Let me start by apologizing to the rest of the lunch crowd at the Nashville Farmers' Market trying to elbow into the queue by the glowing pizza oven at Bella Nashville. I was the one in front of you, ordering a half-dozen pizzas and as many hand-crafted sodas and then changing my mind to add another few drinks and another pizza or so. And then, when the pint-sized posse I had in tow ate more hummus and vegetables — disguised cleverly as pizza — than I can usually convince them to eat in a fortnight, that was me again, getting back in line and jamming up the works with another round of orders.
And yet, despite all the mayhem of a busy lunch hour and the gluttonous indecision of kids in their final hours of summer vacation, Emma Berkey and Dave Cuomo kept things ticking along, reaching into the flames of a white clay oven to extract bubbling rounds of charred crust topped with market vegetables, Tennessee ham and Italian tomatoes.
The secret to their efficiency lies, no doubt, in the succinct repertoire and the quick cook time required for the handkerchief-thin crusts. Each 9-inch pie needs only a brief suntan inside the glowing dome, where Swett's once doled out trays of meatloaf, greens and mac-and-cheese.
Of course, it doesn't hurt that Cuomo and Berkey have a culinary background that leads through the pizza-beating heart of New York and into some of the most innovative restaurants in Nashville. In a classic front-of-the-house-meets-back-of-the-house love story, Cuomo and Berkey met in Brooklyn and moved to Nashville, where they perform as the accordion-guitar duo Chicken Little. Berkey worked at The Wild Cow vegetarian restaurant, while Cuomo worked at Patterson House with celebrated chef Josh Habiger, now at The Catbird Seat. A year ago, they got married, then married their enterprising talents at Bella Nashville this spring.
As the Farmers' Market attempts to invigorate the cavernous shed into a vibrant year-round destination, Bella Nashville's debut is a boon. Not only does the restaurant animate the room with the à la minute excitement of live flames, it showcases the seasonal harvest of the neighboring farm stands.
On our visit, the daily special was a picante medley of peppers and heirloom tomatoes from the adjacent market stalls, dotted across a crust lathered with eggless aioli made from local garlic. Topped with red onion and shaved goat cheese, it was a colorful and vibrant-tasting salute to simple ingredients and the flavors of summer in Middle Tennessee.
On other days, pizza du jour might include sausages from Porter Road Butcher, cheese from Bloomy Rind, and combinations such as smoked trout with egg, honey habanero chicken with poblano cream, or fried green tomatoes with Hatch chili remoulade.
In addition to the special, we worked our way through four regular pies, including a cheeseless — slightly naked — marinara painted with a ruby-red coat of crushed San Marzano tomatoes and topped with fresh oregano and truffle oil.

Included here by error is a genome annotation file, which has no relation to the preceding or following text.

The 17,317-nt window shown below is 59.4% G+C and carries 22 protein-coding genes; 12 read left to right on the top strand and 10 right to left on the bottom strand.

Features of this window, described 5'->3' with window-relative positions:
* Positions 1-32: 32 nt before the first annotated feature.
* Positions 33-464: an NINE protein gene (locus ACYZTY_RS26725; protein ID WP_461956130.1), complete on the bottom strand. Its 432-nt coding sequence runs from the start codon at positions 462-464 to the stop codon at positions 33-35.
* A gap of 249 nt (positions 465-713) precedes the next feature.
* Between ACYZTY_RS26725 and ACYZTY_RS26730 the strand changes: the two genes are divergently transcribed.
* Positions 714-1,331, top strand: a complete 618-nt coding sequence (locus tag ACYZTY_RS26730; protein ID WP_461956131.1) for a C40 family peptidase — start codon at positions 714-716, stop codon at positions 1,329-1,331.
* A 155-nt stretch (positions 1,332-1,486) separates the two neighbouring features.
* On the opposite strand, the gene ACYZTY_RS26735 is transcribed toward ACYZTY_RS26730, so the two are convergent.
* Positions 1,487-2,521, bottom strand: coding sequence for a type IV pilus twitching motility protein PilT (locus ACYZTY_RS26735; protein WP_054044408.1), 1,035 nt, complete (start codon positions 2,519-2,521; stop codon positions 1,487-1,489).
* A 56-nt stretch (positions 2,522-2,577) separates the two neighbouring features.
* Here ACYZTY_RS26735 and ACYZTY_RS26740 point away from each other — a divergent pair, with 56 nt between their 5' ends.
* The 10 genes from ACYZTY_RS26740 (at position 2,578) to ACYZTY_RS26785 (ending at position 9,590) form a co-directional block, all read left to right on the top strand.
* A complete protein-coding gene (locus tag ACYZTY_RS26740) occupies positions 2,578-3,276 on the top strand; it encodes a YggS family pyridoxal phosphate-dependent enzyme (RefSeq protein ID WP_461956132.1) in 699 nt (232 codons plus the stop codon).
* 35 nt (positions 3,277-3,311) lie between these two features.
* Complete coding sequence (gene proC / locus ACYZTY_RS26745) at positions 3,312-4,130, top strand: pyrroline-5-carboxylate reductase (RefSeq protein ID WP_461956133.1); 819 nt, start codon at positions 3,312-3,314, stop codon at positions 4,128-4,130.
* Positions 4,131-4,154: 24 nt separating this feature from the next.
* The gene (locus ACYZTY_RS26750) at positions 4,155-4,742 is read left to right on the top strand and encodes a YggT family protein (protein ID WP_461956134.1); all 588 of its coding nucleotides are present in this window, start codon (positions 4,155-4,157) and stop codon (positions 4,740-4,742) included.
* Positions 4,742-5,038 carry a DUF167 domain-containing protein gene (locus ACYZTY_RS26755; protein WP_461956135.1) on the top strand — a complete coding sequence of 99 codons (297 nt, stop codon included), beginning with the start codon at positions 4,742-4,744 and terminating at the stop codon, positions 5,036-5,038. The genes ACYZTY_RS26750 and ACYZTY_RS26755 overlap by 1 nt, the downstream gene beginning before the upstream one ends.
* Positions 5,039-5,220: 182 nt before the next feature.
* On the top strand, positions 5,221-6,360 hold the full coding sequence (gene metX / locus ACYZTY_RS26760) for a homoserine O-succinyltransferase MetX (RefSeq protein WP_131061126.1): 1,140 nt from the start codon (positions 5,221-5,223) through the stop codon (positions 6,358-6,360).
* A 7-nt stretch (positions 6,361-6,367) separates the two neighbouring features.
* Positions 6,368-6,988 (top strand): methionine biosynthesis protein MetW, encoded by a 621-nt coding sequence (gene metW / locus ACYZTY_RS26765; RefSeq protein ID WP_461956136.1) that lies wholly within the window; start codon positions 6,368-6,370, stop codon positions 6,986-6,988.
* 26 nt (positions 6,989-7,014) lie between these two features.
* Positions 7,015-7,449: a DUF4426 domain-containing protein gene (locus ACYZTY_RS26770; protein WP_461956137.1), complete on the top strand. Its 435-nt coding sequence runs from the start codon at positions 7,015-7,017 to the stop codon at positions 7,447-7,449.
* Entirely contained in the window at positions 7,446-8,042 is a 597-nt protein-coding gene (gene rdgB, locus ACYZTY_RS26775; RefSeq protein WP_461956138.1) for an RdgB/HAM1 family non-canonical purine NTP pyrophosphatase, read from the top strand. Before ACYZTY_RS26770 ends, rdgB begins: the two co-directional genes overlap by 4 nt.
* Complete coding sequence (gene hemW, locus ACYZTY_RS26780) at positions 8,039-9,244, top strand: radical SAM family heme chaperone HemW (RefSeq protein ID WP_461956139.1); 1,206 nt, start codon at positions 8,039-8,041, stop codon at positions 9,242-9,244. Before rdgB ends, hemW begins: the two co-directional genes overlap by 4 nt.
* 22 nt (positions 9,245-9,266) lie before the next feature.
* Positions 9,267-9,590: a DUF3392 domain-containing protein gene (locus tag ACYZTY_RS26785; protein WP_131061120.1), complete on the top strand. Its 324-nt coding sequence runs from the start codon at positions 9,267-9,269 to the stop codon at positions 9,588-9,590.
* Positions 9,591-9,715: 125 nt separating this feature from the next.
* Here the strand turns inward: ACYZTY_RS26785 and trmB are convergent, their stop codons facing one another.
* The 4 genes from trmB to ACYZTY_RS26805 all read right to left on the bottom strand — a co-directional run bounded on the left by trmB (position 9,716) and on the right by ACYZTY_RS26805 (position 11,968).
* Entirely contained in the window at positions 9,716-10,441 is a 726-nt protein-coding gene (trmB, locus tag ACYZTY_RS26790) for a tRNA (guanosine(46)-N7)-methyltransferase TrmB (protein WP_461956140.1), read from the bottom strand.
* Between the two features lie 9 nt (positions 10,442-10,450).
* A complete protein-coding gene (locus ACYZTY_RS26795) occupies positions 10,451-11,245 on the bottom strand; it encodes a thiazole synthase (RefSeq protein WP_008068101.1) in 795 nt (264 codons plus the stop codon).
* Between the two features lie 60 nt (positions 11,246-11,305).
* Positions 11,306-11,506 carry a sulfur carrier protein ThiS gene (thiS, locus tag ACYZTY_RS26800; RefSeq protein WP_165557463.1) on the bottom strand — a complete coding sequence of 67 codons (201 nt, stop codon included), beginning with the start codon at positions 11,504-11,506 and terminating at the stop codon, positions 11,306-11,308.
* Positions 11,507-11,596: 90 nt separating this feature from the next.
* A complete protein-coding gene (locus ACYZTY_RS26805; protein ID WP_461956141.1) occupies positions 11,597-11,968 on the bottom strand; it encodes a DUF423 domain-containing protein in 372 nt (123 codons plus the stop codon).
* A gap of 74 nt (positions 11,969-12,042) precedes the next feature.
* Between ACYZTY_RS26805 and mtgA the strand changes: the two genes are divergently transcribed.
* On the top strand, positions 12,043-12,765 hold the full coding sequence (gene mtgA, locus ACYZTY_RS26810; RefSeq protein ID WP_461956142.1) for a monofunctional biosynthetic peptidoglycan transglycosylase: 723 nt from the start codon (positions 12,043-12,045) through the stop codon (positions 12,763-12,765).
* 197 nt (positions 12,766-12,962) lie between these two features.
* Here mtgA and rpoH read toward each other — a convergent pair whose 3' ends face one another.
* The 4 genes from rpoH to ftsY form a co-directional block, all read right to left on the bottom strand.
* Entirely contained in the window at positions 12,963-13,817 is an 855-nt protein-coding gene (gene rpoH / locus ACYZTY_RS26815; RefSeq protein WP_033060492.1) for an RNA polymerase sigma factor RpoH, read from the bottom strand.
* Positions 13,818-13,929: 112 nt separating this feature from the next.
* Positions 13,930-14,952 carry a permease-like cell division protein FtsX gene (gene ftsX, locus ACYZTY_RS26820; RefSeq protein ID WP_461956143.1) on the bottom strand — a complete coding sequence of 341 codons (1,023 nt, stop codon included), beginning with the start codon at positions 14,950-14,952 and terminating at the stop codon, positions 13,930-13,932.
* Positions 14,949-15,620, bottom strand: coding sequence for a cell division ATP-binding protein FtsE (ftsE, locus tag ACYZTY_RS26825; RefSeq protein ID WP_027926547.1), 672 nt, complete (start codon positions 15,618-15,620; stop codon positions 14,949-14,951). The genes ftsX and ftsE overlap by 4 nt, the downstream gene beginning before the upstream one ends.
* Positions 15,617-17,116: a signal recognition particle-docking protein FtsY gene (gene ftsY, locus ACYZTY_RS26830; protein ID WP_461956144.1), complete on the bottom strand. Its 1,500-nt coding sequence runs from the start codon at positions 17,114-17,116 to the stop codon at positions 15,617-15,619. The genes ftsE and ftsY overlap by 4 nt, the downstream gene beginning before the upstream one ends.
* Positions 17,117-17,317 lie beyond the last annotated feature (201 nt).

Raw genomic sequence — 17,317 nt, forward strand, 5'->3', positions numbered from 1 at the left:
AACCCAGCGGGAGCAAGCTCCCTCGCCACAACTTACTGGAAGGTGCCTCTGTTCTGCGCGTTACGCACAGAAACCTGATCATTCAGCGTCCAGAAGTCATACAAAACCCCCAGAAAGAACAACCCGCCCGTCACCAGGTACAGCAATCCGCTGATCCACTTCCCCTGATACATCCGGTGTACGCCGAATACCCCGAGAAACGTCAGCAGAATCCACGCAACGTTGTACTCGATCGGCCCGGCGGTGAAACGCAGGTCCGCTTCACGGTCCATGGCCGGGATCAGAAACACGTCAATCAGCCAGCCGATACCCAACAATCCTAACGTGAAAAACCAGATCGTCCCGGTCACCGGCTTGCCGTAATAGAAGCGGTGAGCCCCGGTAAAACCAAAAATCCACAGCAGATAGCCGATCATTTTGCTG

Margherita pizza packed a bigger punch of flavor and texture, with creamy coins of mozzarella melted over mild red sauce and topped with tags of torn basil.
The so-called meat pizza added sultry swatches of Benton's country ham, which contributed a welcome depth of smokiness to the Margherita's clean layers of tomato and mozzarella.
The most remarkable pizza on the roster was the hummus pie. To build this Middle Eastern-flavored delight, Cuomo & Co. slather a crust with za'atar (a blend of herbs and sesame seeds), then fire the crust in the oven until it reaches the stretchy consistency of a round of naan. The warm crust is painted with hummus and topped with a medley of toasted pecans and almonds, fresh mint and chili oil.
Count on ordering a pizza per person, but if you're the kind of person who nibbles up to the rim and leaves the rib of unsauced crust on your plate, you might consider ordering at an even greater pie-to-person ratio.
With certified Neapolitan pizza becoming de rigueur among pizza connoisseurs, Berkey says Bella Nashville is not aiming for certification — for a very specific reason. Certification requires the strict use of ingredients — including flour and San Marzano tomatoes — imported from Italy; meanwhile, she and Cuomo are working hard to celebrate local resources. So far, they are still bringing in fine-grained flour from Europe, but they are in search of sources for both local flour and tomatoes that meet their needs.
If Bella Nashville were a stand-alone restaurant, we might offer the criticism that there's not enough variety on the terse menu to satisfy a group of disparate appetites. No salad and no dessert, for example. Low-carb diners are out of luck. But given that the pizzeria lives among the array of vendors at the Farmers' Market, the tight focus is not a shortcoming. Diners can grab a salad or a dessert at another stall — at The Sweet Stash, for example, which celebrated the grand opening of its permanent storefront in the market this month.
Meanwhile, even if pizza isn't your thing, it's worth visiting Bella Nashville for the beverages. In a market hall with enough soda fountains to irrigate a cornfield, Bella Nashville delivers a refreshing assortment of fresh sodas and teas — including a smoky yerba mate. Our favorite drinks were the lemon and orange sodas made with fresh citrus, housemade syrups and bubbly water from an in-house carbonation system. Those were the mom-approved drinks that had our kids clamoring for more and led to my hip-checking you out of the way at a busy lunch hour. Again, my most sincere apologies.
Bella Nashville is open 11 a.m. to 3 p.m. Tuesday through Sunday.
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